updated 7/20/2006 2:02:11 PM ET 2006-07-20T18:02:11

The number of murders in New Orleans has been cut nearly in half since the National Guard and state police arrived to help patrol the city a month ago, and arrests in some crime-plagued neighborhoods have almost doubled, according to police statistics.

In the 30 days before the deployment June 20, there were 21 killings in the city. From June 20 to Wednesday, there were 11.

Police superintendent Warren Riley claimed success in reducing the violent crime rate. Deputy Chief John Bryson called the results “remarkable.”

The Guard was sent to patrol largely deserted, flooded-out areas where looting was still a problem since last year’s Hurricane Katrina. Police task forces were reassigned to beats in the troubled streets of Central City, Pigeon Town and other neighborhoods that have grown increasingly violent. Bryson credits those task forces with the increase in arrests and decrease in killings.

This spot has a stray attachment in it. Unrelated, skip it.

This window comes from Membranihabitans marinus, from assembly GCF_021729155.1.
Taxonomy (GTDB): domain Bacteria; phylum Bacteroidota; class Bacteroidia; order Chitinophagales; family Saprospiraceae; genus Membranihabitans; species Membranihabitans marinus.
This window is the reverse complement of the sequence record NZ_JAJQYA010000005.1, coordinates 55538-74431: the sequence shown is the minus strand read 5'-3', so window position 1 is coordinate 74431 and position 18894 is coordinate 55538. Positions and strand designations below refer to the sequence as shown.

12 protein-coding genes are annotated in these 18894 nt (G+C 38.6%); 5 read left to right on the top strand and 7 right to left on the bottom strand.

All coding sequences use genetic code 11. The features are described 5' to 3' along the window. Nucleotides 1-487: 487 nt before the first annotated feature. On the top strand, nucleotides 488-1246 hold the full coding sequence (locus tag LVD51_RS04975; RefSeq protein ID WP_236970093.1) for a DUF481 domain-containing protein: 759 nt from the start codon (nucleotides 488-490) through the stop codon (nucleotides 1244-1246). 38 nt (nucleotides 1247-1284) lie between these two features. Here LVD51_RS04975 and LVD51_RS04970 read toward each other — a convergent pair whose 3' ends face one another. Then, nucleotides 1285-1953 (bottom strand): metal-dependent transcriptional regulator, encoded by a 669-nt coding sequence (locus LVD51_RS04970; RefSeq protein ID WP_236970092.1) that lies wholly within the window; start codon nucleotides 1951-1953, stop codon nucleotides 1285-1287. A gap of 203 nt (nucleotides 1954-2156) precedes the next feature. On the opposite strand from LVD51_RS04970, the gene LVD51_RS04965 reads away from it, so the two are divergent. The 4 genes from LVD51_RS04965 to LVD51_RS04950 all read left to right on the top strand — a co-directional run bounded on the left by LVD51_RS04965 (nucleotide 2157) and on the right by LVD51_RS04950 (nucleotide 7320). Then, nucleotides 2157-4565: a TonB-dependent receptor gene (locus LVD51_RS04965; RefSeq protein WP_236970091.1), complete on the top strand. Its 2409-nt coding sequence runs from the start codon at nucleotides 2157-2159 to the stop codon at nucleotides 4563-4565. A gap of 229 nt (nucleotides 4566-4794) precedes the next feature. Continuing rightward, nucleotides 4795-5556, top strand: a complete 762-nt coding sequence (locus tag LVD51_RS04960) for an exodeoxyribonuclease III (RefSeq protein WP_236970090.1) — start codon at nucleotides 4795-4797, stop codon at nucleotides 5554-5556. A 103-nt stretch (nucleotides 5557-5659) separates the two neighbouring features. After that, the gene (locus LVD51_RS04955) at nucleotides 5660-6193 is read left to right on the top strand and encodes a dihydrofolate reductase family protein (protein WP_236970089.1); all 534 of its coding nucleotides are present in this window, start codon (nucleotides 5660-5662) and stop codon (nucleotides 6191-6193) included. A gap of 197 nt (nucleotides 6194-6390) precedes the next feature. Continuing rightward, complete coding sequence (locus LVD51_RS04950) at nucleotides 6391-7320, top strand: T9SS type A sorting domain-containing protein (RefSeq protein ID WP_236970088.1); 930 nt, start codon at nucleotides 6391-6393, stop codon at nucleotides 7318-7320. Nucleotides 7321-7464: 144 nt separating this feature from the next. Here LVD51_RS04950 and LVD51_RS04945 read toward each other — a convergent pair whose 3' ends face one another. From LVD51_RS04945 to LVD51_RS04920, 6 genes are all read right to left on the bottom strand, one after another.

In Central City, the city’s bloodiest neighborhood with 18 of this year’s 67 killings, arrests about doubled since June 20, said Capt. Bob Bardy, commander of a district that includes part of the area.

His officers averaged 150 to 180 arrests per week before June

20. Between July 9 and July 15, they made 318.

Gov. Kathleen Blanco sent the Guard and state police into the city at the request of Mayor Ray Nagin. The violence in Central City — including the fatal shooting of five teenagers — prompted the move.

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